in. Sir Thomas Hales, bart. This gentleman was clerk of the board of Green Cloth, and sate in parliament temp. George I. and George II. He m. Mary, daughter of Sir Robert Marsham, bart. of the Mote, near Maidstone, father of the first Lord Romney, and by her (who d. 4th August, 1709), had issue, i. Thomas-ptm, his heir.
Ii. Charles, captain 3rd regiment of Foot Guards, m. Robert. It. John, v. George.
vi. Philip, who succeeded his eldest brother in the baronetcy. i. Mary, m. to the Right Rev. Dr. Charles Moss,
Bishop of Bath and Wells. Ii. Catherine, in. Elizabeth.
iv. Anne, m. first, to Anthony Duncombe, Lord Feversham (his third wife), and secondly, to William, first Earl of Radnor, v. Margaret ta, m. in 1709, to Samuel Pechell, esq. of Richmond, in Surrey, one of the masters in Chancery.
vi. Harriet, vn. Caroline. Sir Thomas d. 0th October, 1793, and was t. by ku eldest son,
iv. Sir Thomis-ptm Hales, bart. M.P. for Doter, and afterwards for Downton, Wilts, m. Mary, daughter and heir of Gervas Hey ward, esq. of Sandwich, in Kent, and relict of George Coussmaker, esq. of Stapk. in the same county, and had five daughters, via. i. Mary-anne, b. in 1765.
Ii. Jane, b. in 1706, m. in July, 1795, to theRff. Henry Bridges, son of Sir Brook Bridgw, bart. in. Elizabeth, o. in 1769, m. to John Calcraft.es*
of Remston, in Dorsetshire, iv. Harriet, 6. in 1770. v. Caroline, 6. in 1772, m. in 1798, to Crfood the Hon. John William Gore, second son «' Arthur-Saunders, second Earl of Arran, a&! has issue. (See Burke's Pierage end Baronetage.) Sir Thomas-Pym, d. 18th March, 1773, and wis s, ty his only surviving brother,
v. Sir Philip Hales, bart. one of the grooms d his majesty's bedchamber, m. in 1795, Ehiabtfri, daughter and heir of Thomas Smith, esq. of Key worth, Notts, and had a daughter,
Elizabeth Hales. He d. 12th April, 1824, and leaving no male i*wthe Baronetcy became Extinct.
Arms— As Hales, Of Woouchurch.
HALES, OF COVENTRY.
Created 28th Aug. 1000.—Extinct before Kit
Thomas Hales, second son of Thomas de Hak*>(*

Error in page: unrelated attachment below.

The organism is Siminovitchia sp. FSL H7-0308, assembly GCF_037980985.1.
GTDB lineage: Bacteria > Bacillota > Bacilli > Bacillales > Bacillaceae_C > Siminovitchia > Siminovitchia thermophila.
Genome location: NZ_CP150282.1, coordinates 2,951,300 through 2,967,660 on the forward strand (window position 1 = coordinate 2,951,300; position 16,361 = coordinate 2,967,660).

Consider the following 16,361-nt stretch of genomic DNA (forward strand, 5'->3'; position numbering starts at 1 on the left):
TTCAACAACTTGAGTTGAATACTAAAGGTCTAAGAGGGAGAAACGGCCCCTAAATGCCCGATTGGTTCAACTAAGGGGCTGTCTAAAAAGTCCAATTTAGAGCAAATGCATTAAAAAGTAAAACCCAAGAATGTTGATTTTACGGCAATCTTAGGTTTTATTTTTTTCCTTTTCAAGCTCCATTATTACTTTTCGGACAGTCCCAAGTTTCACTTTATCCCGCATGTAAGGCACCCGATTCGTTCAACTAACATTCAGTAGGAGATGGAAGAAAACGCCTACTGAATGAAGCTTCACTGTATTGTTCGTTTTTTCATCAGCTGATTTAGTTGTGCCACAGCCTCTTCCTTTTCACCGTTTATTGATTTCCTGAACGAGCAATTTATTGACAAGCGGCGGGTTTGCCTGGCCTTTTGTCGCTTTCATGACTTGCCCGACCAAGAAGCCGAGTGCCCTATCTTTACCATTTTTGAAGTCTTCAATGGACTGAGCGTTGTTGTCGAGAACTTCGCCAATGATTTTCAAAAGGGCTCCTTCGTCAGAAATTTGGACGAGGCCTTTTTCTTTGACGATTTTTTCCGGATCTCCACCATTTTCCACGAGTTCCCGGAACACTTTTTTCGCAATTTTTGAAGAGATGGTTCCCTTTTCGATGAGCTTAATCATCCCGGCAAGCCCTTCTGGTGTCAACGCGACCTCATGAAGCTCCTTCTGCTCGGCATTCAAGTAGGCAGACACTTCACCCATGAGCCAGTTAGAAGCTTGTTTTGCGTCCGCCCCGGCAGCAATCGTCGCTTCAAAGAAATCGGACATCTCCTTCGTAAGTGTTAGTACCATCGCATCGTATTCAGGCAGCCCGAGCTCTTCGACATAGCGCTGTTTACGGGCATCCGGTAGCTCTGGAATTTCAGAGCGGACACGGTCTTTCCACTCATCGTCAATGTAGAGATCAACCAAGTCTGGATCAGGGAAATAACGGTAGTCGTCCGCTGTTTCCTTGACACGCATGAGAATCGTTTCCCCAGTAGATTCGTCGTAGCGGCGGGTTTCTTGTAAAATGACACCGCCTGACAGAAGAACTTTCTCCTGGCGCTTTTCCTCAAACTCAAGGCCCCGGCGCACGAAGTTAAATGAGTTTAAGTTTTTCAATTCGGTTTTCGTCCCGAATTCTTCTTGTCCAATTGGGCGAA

i- Christopher, his heir.
* Of this eminent man Anthony Wood thus speaks: "He was commonly called Club-foot Hales, because in his younger days he had got that deformity by a wound from his own dagger at the bottom of his foot. This person being very much addicted to letters from his childhood, was sent to the nniversity, and having a happy memory, accompanied with incredible industry, became admirably well skilled in the Latin, Greek, and Hebrew tongues, and at length in the municipal laws and in antiquities, which made him admired by all ingenious men of his time. In the reign of Henry VIII. he Mas clerk of the hamper (haunaper) for several yeans and obtained a fair estate in Warwickshire antl elsewhere upon the dissolution of monasteries and chauntries; founded a freeschool at Coventry, and for the use of the youth lo be taught there, did write Introduction?* udGrammaticam, partly in English and partly in Latin. He wrote also Highway to Nobility; and translated into English Pre*
eeptsfor the Preservation of Health. When Qoeen Mm} came to the crown, he fled beyond sea ai voluntary *"*• and settliug at Frankfort, in Germany, we nt»d hits ■ zealous man for the nutting of the exiles there in pe*«> When Queen Elizabeth succeeded he returned, aed *r first thing that made him then to be noted was anoratw* to Queen Elizabeth at her first entrance to her ttifa: it was not spoken, but delivered in writing to her byt nobleman. He also wrote a little book in favosr of m house of Suffolk, especially of the children of Ed"*TM Seymour, Earl of Hertford, eldest son uf Edward, D»st of Somerset, who was married to the Lady Kataeria* Grey, daughter of Henry', Poke of Suffolk (of eear affiance in blood to the queen), the effect of which « * derive the title of the crown of England, in case Qste* Elizabeth should die without issue, to the house of »» folk. This marriage, notwithstanding the .irchbisbnf" Canterbury did by his sentence pronooncc ■RlawfsL yn